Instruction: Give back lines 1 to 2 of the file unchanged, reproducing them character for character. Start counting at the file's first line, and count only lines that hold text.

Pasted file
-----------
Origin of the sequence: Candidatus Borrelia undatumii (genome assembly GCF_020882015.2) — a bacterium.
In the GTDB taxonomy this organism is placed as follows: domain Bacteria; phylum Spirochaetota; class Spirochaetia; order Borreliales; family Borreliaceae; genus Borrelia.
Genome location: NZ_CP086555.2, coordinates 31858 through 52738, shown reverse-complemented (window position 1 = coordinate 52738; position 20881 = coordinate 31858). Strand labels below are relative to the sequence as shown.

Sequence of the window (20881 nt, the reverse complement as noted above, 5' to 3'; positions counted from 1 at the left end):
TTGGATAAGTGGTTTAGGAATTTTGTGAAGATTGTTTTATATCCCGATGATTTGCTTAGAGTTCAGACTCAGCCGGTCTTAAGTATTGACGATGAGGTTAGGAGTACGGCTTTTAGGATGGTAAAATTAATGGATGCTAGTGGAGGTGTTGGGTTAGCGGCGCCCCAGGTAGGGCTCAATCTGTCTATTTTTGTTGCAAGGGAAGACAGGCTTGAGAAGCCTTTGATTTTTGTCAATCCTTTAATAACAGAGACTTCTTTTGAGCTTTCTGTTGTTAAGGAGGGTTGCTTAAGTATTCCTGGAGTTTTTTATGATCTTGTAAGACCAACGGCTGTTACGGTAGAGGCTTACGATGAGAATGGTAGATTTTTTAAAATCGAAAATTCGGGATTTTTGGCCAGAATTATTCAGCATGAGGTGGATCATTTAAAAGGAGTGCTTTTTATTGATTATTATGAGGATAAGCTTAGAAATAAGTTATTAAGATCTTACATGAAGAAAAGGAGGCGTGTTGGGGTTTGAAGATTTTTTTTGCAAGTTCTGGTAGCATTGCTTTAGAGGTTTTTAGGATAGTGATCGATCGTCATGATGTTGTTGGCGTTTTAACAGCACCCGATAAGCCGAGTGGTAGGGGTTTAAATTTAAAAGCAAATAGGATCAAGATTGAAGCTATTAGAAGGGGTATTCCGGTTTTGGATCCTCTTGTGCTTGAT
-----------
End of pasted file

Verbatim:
Origin of the sequence: Candidatus Borrelia undatumii (genome assembly GCF_020882015.2) — a bacterium.
In the GTDB taxonomy this organism is placed as follows: domain Bacteria; phylum Spirochaetota; class Spirochaetia; order Borreliales; family Borreliaceae; genus Borrelia.